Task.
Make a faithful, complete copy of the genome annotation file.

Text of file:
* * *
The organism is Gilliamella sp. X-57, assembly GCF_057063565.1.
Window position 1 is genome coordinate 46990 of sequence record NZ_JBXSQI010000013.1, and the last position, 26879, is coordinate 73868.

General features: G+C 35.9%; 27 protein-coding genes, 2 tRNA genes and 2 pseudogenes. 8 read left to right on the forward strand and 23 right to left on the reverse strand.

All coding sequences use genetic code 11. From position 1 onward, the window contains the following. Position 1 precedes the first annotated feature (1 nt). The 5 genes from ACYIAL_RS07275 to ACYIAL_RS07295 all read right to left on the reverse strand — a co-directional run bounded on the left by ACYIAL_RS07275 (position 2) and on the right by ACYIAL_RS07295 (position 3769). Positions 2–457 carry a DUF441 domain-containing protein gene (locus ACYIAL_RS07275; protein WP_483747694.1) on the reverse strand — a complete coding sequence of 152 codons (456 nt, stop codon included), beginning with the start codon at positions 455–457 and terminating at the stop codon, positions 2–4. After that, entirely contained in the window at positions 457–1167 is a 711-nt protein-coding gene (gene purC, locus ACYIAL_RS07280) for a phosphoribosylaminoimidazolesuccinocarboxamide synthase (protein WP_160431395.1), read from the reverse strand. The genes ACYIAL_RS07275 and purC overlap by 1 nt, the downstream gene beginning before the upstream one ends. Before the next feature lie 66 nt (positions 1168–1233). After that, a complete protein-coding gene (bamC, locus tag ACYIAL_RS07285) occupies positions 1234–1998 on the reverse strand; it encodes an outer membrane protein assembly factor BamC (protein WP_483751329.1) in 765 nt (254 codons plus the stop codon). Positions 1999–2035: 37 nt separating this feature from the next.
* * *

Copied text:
The organism is Gilliamella sp. X-57, assembly GCF_057063565.1.
Window position 1 is genome coordinate 46990 of sequence record NZ_JBXSQI010000013.1, and the last position, 26879, is coordinate 73868.

General features: G+C 35.9%; 27 protein-coding genes, 2 tRNA genes and 2 pseudogenes. 8 read left to right on the forward strand and 23 right to left on the reverse strand.

All coding sequences use genetic code 11. From position 1 onward, the window contains the following. Position 1 precedes the first annotated feature (1 nt). The 5 genes from ACYIAL_RS07275 to ACYIAL_RS07295 all read right to left on the reverse strand — a co-directional run bounded on the left by ACYIAL_RS07275 (position 2) and on the right by ACYIAL_RS07295 (position 3769). Positions 2–457 carry a DUF441 domain-containing protein gene (locus ACYIAL_RS07275; protein WP_483747694.1) on the reverse strand — a complete coding sequence of 152 codons (456 nt, stop codon included), beginning with the start codon at positions 455–457 and terminating at the stop codon, positions 2–4. After that, entirely contained in the window at positions 457–1167 is a 711-nt protein-coding gene (gene purC, locus ACYIAL_RS07280) for a phosphoribosylaminoimidazolesuccinocarboxamide synthase (protein WP_160431395.1), read from the reverse strand. The genes ACYIAL_RS07275 and purC overlap by 1 nt, the downstream gene beginning before the upstream one ends. Before the next feature lie 66 nt (positions 1168–1233). After that, a complete protein-coding gene (bamC, locus tag ACYIAL_RS07285) occupies positions 1234–1998 on the reverse strand; it encodes an outer membrane protein assembly factor BamC (protein WP_483751329.1) in 765 nt (254 codons plus the stop codon). Positions 1999–2035: 37 nt separating this feature from the next.